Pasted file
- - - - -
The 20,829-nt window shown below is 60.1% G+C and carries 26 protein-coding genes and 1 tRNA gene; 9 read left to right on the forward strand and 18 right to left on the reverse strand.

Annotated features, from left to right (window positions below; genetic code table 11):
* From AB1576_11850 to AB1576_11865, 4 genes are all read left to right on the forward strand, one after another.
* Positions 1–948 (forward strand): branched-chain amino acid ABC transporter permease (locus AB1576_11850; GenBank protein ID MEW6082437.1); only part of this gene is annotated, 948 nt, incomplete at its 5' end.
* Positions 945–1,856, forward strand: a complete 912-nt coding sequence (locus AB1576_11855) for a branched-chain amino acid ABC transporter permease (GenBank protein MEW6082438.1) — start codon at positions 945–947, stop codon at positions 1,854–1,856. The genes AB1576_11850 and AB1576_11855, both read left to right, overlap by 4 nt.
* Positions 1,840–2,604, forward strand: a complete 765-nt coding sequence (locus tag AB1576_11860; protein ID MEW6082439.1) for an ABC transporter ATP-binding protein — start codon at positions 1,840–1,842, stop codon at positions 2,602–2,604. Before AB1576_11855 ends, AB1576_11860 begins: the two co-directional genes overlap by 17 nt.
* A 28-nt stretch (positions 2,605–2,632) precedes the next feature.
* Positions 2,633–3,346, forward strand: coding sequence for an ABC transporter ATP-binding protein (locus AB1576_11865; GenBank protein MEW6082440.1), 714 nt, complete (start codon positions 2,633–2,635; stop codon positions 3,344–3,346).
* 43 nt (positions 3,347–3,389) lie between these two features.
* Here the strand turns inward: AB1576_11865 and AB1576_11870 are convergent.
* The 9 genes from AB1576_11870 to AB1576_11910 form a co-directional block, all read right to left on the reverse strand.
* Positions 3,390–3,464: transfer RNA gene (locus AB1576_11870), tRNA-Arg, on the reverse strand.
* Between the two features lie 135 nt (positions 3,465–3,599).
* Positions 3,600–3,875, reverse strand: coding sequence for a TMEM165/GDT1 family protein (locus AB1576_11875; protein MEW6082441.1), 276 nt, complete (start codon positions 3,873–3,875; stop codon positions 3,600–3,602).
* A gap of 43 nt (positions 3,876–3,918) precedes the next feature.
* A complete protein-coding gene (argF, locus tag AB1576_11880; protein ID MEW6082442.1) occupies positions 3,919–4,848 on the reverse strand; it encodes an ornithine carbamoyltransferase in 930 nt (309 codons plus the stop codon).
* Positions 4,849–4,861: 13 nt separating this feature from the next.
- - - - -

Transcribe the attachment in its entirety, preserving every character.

The 20,829-nt window shown below is 60.1% G+C and carries 26 protein-coding genes and 1 tRNA gene; 9 read left to right on the forward strand and 18 right to left on the reverse strand.

Annotated features, from left to right (window positions below; genetic code table 11):
* From AB1576_11850 to AB1576_11865, 4 genes are all read left to right on the forward strand, one after another.
* Positions 1–948 (forward strand): branched-chain amino acid ABC transporter permease (locus AB1576_11850; GenBank protein ID MEW6082437.1); only part of this gene is annotated, 948 nt, incomplete at its 5' end.
* Positions 945–1,856, forward strand: a complete 912-nt coding sequence (locus AB1576_11855) for a branched-chain amino acid ABC transporter permease (GenBank protein MEW6082438.1) — start codon at positions 945–947, stop codon at positions 1,854–1,856. The genes AB1576_11850 and AB1576_11855, both read left to right, overlap by 4 nt.
* Positions 1,840–2,604, forward strand: a complete 765-nt coding sequence (locus tag AB1576_11860; protein ID MEW6082439.1) for an ABC transporter ATP-binding protein — start codon at positions 1,840–1,842, stop codon at positions 2,602–2,604. Before AB1576_11855 ends, AB1576_11860 begins: the two co-directional genes overlap by 17 nt.
* A 28-nt stretch (positions 2,605–2,632) precedes the next feature.
* Positions 2,633–3,346, forward strand: coding sequence for an ABC transporter ATP-binding protein (locus AB1576_11865; GenBank protein MEW6082440.1), 714 nt, complete (start codon positions 2,633–2,635; stop codon positions 3,344–3,346).
* 43 nt (positions 3,347–3,389) lie between these two features.
* Here the strand turns inward: AB1576_11865 and AB1576_11870 are convergent.
* The 9 genes from AB1576_11870 to AB1576_11910 form a co-directional block, all read right to left on the reverse strand.
* Positions 3,390–3,464: transfer RNA gene (locus AB1576_11870), tRNA-Arg, on the reverse strand.
* Between the two features lie 135 nt (positions 3,465–3,599).
* Positions 3,600–3,875, reverse strand: coding sequence for a TMEM165/GDT1 family protein (locus AB1576_11875; protein MEW6082441.1), 276 nt, complete (start codon positions 3,873–3,875; stop codon positions 3,600–3,602).
* A gap of 43 nt (positions 3,876–3,918) precedes the next feature.
* A complete protein-coding gene (argF, locus tag AB1576_11880; protein ID MEW6082442.1) occupies positions 3,919–4,848 on the reverse strand; it encodes an ornithine carbamoyltransferase in 930 nt (309 codons plus the stop codon).
* Positions 4,849–4,861: 13 nt separating this feature from the next.